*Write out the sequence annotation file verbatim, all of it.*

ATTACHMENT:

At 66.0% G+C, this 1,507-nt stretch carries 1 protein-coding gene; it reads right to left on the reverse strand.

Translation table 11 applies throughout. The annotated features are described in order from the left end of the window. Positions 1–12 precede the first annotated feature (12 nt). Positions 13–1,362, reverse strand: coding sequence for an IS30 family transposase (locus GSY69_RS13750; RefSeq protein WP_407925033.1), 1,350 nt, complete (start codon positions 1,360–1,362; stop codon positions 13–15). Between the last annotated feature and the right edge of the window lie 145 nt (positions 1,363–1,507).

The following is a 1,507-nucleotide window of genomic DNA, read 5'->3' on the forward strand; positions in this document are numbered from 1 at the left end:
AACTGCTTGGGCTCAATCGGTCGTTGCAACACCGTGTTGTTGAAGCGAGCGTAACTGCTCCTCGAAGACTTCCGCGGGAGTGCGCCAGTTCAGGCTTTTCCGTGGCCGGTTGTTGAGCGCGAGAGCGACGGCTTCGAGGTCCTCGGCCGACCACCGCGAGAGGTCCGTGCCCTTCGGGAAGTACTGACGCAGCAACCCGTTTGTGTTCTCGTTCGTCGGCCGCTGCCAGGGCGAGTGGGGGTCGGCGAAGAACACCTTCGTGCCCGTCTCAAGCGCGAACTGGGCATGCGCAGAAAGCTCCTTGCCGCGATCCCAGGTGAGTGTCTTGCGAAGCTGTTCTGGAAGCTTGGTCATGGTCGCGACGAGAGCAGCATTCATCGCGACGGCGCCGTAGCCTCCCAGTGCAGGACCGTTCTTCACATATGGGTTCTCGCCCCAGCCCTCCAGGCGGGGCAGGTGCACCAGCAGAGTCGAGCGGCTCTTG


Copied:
At 66.0% G+C, this 1,507-nt stretch carries 1 protein-coding gene; it reads right to left on the reverse strand.

Translation table 11 applies throughout. The annotated features are described in order from the left end of the window. Positions 1–12 precede the first annotated feature (12 nt). Positions 13–1,362, reverse strand: coding sequence for an IS30 family transposase (locus GSY69_RS13750; RefSeq protein WP_407925033.1), 1,350 nt, complete (start codon positions 1,360–1,362; stop codon positions 13–15). Between the last annotated feature and the right edge of the window lie 145 nt (positions 1,363–1,507).

The following is a 1,507-nucleotide window of genomic DNA, read 5'->3' on the forward strand; positions in this document are numbered from 1 at the left end:
AACTGCTTGGGCTCAATCGGTCGTTGCAACACCGTGTTGTTGAAGCGAGCGTAACTGCTCCTCGAAGACTTCCGCGGGAGTGCGCCAGTTCAGGCTTTTCCGTGGCCGGTTGTTGAGCGCGAGAGCGACGGCTTCGAGGTCCTCGGCCGACCACCGCGAGAGGTCCGTGCCCTTCGGGAAGTACTGACGCAGCAACCCGTTTGTGTTCTCGTTCGTCGGCCGCTGCCAGGGCGAGTGGGGGTCGGCGAAGAACACCTTCGTGCCCGTCTCAAGCGCGAACTGGGCATGCGCAGAAAGCTCCTTGCCGCGATCCCAGGTGAGTGTCTTGCGAAGCTGTTCTGGAAGCTTGGTCATGGTCGCGACGAGAGCAGCATTCATCGCGACGGCGCCGTAGCCTCCCAGTGCAGGACCGTTCTTCACATATGGGTTCTCGCCCCAGCCCTCCAGGCGGGGCAGGTGCACCAGCAGAGTCGAGCGGCTCTTG